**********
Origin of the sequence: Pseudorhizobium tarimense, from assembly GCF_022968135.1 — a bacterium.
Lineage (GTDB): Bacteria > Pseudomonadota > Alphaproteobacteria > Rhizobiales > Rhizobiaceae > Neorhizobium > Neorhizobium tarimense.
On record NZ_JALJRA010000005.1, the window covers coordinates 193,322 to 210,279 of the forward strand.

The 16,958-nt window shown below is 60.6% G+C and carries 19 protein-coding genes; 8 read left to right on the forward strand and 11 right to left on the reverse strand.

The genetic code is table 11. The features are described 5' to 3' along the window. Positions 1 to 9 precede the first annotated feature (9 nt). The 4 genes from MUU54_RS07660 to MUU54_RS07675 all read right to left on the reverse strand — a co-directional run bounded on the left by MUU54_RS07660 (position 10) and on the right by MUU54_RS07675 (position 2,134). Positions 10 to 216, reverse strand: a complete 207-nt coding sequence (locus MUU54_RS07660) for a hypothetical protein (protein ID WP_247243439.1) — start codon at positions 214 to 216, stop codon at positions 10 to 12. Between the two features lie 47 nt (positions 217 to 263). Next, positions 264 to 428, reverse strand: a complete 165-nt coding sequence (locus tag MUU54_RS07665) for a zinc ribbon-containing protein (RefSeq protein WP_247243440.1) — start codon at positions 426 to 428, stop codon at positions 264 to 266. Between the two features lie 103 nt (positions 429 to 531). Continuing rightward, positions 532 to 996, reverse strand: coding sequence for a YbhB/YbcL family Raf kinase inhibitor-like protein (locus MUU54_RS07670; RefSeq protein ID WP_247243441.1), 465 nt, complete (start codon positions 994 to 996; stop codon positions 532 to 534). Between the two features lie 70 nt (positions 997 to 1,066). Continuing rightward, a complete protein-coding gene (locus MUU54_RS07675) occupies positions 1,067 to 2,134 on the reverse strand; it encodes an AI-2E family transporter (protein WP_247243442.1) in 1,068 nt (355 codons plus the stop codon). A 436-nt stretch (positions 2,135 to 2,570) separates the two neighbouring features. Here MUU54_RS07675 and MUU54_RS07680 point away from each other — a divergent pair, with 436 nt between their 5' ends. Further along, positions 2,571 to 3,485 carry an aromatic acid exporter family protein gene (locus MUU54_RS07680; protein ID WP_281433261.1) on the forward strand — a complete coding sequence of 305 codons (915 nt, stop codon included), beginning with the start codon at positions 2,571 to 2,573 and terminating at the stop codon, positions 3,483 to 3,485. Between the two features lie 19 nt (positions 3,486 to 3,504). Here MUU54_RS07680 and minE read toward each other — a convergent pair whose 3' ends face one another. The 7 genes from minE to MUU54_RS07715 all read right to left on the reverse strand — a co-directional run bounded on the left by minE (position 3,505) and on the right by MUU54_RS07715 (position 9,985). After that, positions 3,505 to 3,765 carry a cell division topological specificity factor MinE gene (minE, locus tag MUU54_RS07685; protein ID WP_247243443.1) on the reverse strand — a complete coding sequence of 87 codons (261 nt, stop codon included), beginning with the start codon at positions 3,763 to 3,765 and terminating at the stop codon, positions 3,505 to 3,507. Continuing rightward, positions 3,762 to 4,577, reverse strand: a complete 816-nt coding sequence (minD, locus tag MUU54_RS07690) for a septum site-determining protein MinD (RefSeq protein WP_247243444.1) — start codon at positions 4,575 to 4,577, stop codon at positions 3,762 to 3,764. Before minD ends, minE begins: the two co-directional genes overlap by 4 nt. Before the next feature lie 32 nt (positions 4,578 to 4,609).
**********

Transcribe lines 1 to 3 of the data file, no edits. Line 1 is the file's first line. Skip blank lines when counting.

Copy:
Origin of the sequence: Pseudorhizobium tarimense, from assembly GCF_022968135.1 — a bacterium.
Lineage (GTDB): Bacteria > Pseudomonadota > Alphaproteobacteria > Rhizobiales > Rhizobiaceae > Neorhizobium > Neorhizobium tarimense.
On record NZ_JALJRA010000005.1, the window covers coordinates 193,322 to 210,279 of the forward strand.